File photo of Myanmarese Rohingya at a refugee camp in Bangladesh. Photograph:( Reuters )
Pakistan today said Kashmir and Rohingya issues are among the "causes of a fractured world" being witnessed today and they also need to be discussed at the international level.
Addressing a press conference along with his several cabinet colleagues who are here for the World Economic Forum (WEF), Pakistan Prime Minister Shahid Khaqan Abbasi said his country expects relationships to remain strong with China as well as the US.
He, however, acknowledged that the relationship with China has improved in recent past due to projects like Belt and Road Initiative (BRI) and the China Pakistan Economic Corridor (CPEC).
In reply to a question, Foreign Minister Khawaja Muhammad Asif said, "Kashmir and Rohingya are also among the causes of the fractured world and they also need (to be) addressed at international level".
His comments were in reference to the theme of this year's WEF annual meeting -- 'Creating a shared future in a fractured world'.
Asked whether Pakistan was feeling the warmth of friendship from the East or the West, Abbasi said, "For our country warmth has been blowing from both East and from the West and we hope it continues to blow from both sides. We have excellent relationships with China and with the US also."
He said the relationship with China has further strengthened with BRI and CPEC.
Asif said these relationships have been there since the birth of the country.
The Chinese initiatives in a region that is politically and otherwise fractured is something that shows and manifests China's commitment to strive for a shared future, the foreign minister said.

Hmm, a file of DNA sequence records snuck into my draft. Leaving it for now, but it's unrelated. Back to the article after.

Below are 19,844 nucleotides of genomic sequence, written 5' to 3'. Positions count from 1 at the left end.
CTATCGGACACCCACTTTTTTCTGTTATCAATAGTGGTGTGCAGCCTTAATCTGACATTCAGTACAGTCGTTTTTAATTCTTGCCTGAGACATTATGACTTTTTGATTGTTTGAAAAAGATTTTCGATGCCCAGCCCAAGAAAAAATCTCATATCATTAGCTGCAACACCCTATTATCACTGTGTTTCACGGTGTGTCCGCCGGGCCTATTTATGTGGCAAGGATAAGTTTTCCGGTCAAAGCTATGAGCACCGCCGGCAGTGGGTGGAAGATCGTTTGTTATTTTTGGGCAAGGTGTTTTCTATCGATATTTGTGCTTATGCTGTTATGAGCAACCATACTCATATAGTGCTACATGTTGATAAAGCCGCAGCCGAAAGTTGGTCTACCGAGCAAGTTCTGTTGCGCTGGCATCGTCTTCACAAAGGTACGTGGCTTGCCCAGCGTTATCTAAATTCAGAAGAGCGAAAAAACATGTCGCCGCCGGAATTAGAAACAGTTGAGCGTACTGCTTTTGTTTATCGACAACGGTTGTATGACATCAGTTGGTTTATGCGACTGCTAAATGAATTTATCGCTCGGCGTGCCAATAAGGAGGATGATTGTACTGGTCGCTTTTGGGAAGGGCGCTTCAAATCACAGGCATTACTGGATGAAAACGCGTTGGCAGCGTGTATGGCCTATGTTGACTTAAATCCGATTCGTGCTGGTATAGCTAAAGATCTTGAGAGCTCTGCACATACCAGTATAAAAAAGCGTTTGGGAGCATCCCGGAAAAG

He also noted that Pakistan has praised China's BRI and President Xi Jinping's vision at every platform in Davos.
"We would like our friends to view their relationship with Pakistan as an independent relationship and not through the prism of a third country. I am referring to our relationship with the US and they have (been) in the last few years viewing the relationship through the prism of Afghanistan," Asif said.
The prime minister and his cabinet colleagues also listed out various steps being taken to attract investments and how the government was trying to improve the country's global image.
Abbasi said Pakistan is an open market and ready to do business as he invited global businesses to come and invest in the country.
The decision to attend the WEF annual meeting was mainly driven by its theme, shared future in a fractured world, he said.
"In Pakistan, we are carving out a shared future for everyone without leaving any one and we are doing this despite facing fractures internally and externally," he noted.
Pakistan is at the cusp of making history by making a peaceful transition by completing a decade of continued democracy, he said.
According to him, the country is playing a key role in connecting people of the region also by participating in the CPEC which is part of the BRI project of China.
"Here at the WEF, we have engaged with leaders of various sectors and the platform has allowed us to present our potential," Abbasi said.
He also said BRI would benefit the region and the world at large for decades and millenniums to come.